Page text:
Dances like Hunt the Squirrel, Patronella, The Dashing White Sergeant and The Physical Snob are hundreds of years old, but still alive in Washington.
Every weekend - on Friday and Sunday nights - District residents with a taste for traditional American and English country dancing get together for some fancy stepping at Concordia Church and Catholic University.
Most of the music for the allemandes, swings and do-si-doing is provided by fiddler Steve Hickman and his wife Linda on the flute, bass fiddle or tin whistle. They are backed up by their two dance bands, the Boss-Town Buzz Steps and the Violet Hills Swamp Donkeys. (The buzz step is a kind of country dance swing.)
This is not your romp-and-stompin' Western square dancing. The caller does not harangue the dancers or defy oxygen deficiency with constant patter. Instead, the tunes are traditional. The dances aresimple so that the movice, with some instruction, can join in. The calling is limited to brief directions, called prompts, and it's the music that inspires the dancers to step lively.
Hickman, an Alexandria resident, started dancing about the same time he started fiddling. It was 1969 and he was 21 years old, working in a District brokerage house and hating it.
That summer, he went to the Smithsonian Folk Life Festival and saw Walt Koken play the fiddle.
"What impressed me was that he played real old-time music - not 'Foggy Mountain Breakdown' and 'Orange Blossom Special,' but gobs of stuff I'd never heard before - and it really appealed to me."
So Hickman went out and bought himself a fiddle.
Shortly after that, the Hickmans went to a potluck supper at a friend's house in Accokeek, Md., where there was country dancing. Soon, they were dancing every weekend.
"After doing a dance eight or nine times, I'd be able to play the tune," said Hickman, who took violin lessons only a few months before he began to rely on his ear. "I guess the tunes you learn by ear are the ones your brain is the most pleased with."
He performed for a while with an old-time string band. Later, he and Linda started street playing in Georgetown. With their friends John Carter on guitar and Dennis Botzer on banjo, they called themselves the Violet Hills Swamp Donkeys.
In 1974, the music and dancing came together. Louis Shapiro, a mathematics professor at Federal City College, asked the Swamp Donkeys to play for a handful of people who met every Friday night for country dancing.
The group, called the D.C. Country Dancers, still meets Fridays at Concordia United Church of Christ at 1920 G St. NW. Now more than 100 dancers usually show up.Anyone is welcome, including beginners. Admission is $1.50, with proceeds going to the band.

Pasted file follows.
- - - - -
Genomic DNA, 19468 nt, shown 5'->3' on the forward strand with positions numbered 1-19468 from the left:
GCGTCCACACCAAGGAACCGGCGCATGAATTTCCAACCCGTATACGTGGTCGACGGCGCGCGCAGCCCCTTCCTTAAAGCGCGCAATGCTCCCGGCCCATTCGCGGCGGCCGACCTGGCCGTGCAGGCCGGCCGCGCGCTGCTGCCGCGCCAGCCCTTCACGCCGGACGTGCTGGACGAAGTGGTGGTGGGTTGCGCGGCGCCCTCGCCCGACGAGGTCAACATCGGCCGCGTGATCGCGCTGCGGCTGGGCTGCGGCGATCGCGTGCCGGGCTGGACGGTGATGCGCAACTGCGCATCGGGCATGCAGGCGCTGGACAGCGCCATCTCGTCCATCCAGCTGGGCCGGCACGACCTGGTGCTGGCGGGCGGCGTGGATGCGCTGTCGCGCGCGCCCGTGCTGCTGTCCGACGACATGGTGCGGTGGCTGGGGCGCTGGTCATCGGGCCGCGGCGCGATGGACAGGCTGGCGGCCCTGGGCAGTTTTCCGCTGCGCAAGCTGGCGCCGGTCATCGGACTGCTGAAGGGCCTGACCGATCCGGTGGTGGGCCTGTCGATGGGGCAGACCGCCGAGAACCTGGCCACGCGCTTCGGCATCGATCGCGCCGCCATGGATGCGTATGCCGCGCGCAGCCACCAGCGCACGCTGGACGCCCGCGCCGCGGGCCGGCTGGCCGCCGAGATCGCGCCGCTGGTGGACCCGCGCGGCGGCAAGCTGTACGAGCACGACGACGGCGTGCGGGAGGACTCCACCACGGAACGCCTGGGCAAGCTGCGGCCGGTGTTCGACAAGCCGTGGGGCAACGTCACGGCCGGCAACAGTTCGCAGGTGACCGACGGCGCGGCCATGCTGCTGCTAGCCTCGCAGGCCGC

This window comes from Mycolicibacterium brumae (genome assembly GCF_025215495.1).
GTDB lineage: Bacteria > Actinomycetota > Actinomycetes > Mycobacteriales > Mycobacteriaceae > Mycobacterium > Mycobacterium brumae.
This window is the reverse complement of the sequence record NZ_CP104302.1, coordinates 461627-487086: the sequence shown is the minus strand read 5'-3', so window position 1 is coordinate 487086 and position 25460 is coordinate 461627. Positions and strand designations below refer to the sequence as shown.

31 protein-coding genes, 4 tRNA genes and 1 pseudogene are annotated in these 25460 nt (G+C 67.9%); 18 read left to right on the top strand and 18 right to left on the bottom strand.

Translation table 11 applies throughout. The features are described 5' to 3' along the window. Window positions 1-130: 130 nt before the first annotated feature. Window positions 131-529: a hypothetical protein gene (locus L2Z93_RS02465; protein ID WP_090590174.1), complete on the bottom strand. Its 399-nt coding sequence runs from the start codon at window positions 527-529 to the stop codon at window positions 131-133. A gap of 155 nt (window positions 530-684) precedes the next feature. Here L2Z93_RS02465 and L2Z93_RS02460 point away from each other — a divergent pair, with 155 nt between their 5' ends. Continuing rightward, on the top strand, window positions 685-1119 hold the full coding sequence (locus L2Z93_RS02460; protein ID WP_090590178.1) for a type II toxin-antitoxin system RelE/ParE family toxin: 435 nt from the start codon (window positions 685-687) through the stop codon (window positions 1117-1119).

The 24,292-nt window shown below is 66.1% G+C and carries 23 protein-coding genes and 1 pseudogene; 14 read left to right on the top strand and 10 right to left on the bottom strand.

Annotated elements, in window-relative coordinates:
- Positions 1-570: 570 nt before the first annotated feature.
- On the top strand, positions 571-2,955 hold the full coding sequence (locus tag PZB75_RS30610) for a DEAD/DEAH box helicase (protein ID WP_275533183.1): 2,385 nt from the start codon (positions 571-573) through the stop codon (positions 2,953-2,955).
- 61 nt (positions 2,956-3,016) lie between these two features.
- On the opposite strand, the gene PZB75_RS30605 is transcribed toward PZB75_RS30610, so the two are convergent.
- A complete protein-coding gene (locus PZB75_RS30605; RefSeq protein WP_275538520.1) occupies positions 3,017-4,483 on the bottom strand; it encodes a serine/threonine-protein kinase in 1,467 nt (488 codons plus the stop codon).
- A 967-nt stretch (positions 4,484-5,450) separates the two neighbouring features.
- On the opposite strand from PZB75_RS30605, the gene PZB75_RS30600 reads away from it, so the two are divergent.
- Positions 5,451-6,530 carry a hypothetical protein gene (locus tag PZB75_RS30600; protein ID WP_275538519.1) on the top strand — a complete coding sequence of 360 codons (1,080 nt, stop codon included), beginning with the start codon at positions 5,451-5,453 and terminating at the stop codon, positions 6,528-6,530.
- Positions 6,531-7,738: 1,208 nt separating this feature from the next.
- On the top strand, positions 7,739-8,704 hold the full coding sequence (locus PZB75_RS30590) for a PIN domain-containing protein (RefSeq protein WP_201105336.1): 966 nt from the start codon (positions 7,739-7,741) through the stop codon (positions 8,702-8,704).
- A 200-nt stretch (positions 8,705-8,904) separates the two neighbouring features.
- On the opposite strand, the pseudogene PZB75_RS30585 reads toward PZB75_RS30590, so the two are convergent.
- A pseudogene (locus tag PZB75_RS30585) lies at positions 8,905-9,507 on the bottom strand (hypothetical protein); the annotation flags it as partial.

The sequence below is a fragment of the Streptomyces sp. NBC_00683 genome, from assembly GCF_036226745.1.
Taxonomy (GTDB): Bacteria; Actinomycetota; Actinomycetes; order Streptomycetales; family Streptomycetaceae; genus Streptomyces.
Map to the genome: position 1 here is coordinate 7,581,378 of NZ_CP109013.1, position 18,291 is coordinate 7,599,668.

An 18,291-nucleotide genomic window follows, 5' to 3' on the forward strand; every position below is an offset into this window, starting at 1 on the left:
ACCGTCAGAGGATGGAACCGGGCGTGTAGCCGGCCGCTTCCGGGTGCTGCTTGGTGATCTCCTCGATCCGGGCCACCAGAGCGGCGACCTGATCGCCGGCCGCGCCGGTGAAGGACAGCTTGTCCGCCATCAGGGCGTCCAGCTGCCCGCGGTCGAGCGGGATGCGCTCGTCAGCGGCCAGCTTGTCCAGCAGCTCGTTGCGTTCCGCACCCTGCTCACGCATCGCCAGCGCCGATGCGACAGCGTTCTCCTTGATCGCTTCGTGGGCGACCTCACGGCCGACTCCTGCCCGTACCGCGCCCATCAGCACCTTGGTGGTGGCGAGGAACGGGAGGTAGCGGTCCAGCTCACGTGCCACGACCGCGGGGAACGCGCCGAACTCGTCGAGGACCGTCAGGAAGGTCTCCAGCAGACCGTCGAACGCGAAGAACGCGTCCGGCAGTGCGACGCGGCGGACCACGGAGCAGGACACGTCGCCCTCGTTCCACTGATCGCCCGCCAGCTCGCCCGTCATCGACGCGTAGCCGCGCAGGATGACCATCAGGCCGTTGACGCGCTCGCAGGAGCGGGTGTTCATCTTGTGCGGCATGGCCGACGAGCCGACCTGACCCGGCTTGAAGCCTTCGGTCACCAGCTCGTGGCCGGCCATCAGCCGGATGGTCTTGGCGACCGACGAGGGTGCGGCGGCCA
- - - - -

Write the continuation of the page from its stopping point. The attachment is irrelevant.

For several years the calling was done by Bob Dalsemer, a prominent caller with a wide repertoire of Southern mountain square dances, collected from travels in the Appalachian Mountains. Now Hickman and other members of the band sometimes do the calling.
On Sundays, Hickman plays for another group of the Folklore Society of Greater Washington.
Here too, anyone is welcome who is willing to pay the $2 admission fee and try to keep up. The dances featured are New England and English quadrilles (squares) and contras (done in long lines of facing couples.).
The Sunday night hornpipes, jigs and reels from the British Isles - some dating back to the 17th and 18th centuries - required a band with a different sound. So Linda Hickman put down the bass fiddle and took up her flute, on which she had classical taining. Botzer switched from banjo to piano. Completing the group, called the Boss-Town Buzz Steps, are Laurie Andref, who plays accordion and Piano; David Shorey, a recorder player who works during the day as curator of musical instruments at the Library of Conress, and Richard Shuman, who plays mandolin and guitar.
As for the dancers, some swing and balance with style; others, with enthusiasm. The same people come back again and again - a waitress at Mr. Henry's, a drama major at Catholic University, a mid-level bureaucrat from the Occupational Safety and Health Administration.
By playing at bars, weddings and for other dancing groups, the Hickmans can devote themselves to music fulltime. Steve Hickman, 1976 winner of the National Scottish Open Fiddling Championship, has been teaching fiddle for two years at Glen Echo Park. He also is on the staff of Pinewoods, a summer dance camp near Buzzards Bay, Mass., run by the Country Dance and Song Society.
Whenever the occasion demands, Hickman comes up with a new band with a new name. He has organized the Scottish Findhorn Celidh Band, which dons kilts to play for a Scottish dance society; the Morning Star Ceili Band, which plays once a month for a group of Irish dancers, and Celtic Thunder, which plays at a Capitol Hill bar, The Dubliner.
Hickman plays bars because he needs the money, not because he likes that attention.
"Being on stage makes me nervous," he says. "I feel like you have to put on airs. There's the tension of portraying a good image all the time. And there's a sea of people out there looking at you that you never get to know, that it's hard to get a fix on.
"But playing for dance, the same people keep coming back," said Hickman, gesturing at the dancers at Catholic University. "Most of their faces I know real well, and I feel like I'm friends with them."